If $\Phi(A)$ is contractible for all $A$, then $\Phi(Fin(n)) = 1$, so its generating function is the exponential function $e^{z}$.
If $\Phi(A)$ is a family of mere propositions, then every coefficient is either $0$ or $1$, according to whether $A$ can be equipped with a $\Phi$-structure or not.
If $\Phi(A)$ is a family of sets (i.e., a structure type), then every coefficient is an element of the type of natural numbers $\mathbb{N}$.
If $\Phi(A)$ has a higher homotopy level (i.e., is a stuff type), then the coefficients are in $[0, \infty)$.
Since any species $f : X \to Type$ is equal to
every species is equal to one obtained from a stuff type.
The five monoidal structures mentioned above under Operations on species can be represented in HoTT, along with a couple other useful operations. We give four of the five monoidal structures here. For more operations, see (Dougherty15). We assume throughout this subsection that $f : X \to \Finset$ and $g : Y \to Finset$ are two species, and $\Phi, \Psi : FinSet \to Type$ are two stuff types.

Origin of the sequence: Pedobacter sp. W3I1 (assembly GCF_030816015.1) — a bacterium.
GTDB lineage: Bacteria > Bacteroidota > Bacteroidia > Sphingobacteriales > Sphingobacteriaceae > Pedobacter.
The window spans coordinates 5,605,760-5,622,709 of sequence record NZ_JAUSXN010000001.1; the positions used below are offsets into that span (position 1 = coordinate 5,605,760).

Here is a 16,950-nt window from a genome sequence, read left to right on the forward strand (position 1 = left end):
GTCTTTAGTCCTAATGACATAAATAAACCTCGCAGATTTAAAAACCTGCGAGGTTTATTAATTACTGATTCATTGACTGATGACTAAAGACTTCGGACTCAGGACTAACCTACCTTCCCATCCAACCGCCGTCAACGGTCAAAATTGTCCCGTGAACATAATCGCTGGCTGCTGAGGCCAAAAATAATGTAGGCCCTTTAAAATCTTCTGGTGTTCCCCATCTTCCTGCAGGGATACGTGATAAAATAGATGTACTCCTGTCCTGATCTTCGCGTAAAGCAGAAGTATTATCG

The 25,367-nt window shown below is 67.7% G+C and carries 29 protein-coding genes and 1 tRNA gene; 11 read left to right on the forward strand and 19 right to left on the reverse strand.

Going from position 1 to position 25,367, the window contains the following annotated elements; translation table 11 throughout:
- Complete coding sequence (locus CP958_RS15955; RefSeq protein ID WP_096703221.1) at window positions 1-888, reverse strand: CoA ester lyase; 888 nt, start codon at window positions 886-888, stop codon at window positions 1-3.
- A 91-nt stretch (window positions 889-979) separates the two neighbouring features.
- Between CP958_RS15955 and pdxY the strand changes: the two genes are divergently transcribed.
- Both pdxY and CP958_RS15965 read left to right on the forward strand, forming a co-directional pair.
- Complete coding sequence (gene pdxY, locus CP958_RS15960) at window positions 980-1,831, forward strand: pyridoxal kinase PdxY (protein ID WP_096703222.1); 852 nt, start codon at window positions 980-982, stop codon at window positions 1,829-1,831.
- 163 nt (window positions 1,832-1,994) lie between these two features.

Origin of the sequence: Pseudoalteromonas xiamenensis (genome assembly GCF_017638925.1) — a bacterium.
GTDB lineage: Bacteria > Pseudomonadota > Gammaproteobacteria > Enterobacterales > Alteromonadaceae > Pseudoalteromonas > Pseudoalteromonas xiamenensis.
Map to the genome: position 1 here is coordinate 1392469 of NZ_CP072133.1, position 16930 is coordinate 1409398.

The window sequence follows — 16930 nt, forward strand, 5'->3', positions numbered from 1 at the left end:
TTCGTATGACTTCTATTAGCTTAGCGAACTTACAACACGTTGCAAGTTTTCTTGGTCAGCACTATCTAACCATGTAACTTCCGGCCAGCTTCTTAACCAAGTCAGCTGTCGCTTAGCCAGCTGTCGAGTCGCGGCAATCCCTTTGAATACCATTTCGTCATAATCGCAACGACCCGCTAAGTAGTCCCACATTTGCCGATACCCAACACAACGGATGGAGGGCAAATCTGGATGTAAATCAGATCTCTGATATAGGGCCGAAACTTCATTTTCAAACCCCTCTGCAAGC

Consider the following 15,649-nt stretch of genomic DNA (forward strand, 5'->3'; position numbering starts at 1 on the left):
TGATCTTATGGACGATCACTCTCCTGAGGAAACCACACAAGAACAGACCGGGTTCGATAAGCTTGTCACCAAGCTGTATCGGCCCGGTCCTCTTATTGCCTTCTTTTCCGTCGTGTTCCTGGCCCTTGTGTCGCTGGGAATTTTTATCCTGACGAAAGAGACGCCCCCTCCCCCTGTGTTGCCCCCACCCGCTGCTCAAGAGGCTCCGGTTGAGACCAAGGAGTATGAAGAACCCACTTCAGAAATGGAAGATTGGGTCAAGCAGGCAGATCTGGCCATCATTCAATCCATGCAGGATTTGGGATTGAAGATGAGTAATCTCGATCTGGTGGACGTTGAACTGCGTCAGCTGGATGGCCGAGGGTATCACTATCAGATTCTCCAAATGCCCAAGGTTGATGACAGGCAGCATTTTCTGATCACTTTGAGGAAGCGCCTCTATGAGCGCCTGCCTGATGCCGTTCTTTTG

The recursion principle for the coproduct gives the species
If $X$ and $Y$ are obtained from $\Phi$ and $\Psi$, respectively, then the coproduct is equal to
The generating function for the coproduct is
The Hadamard product of species is
which for stuff types is equal to
The generating functions are related by
where $X_{n}$ and $Y_{n}$ are the $n$th coefficients of the functions ${|X|}(z)$ and ${|Y|}(z)$, respectively.
The name “Hadamard product” is used in (Aguiar-Mahajan10) and (Bergeron-Labelle-Leroux08). In (Baez-Dolan01) ${|\langle X, Y \rangle|}(1)$ is called the “inner product” of stuff types, because equipping the category of stuff types with this operation makes it a categorified version of the Hilbert space of a quantum harmonic oscillator.
The Cauchy product of species is given by sending two species $f,g$ as in def. to the species given by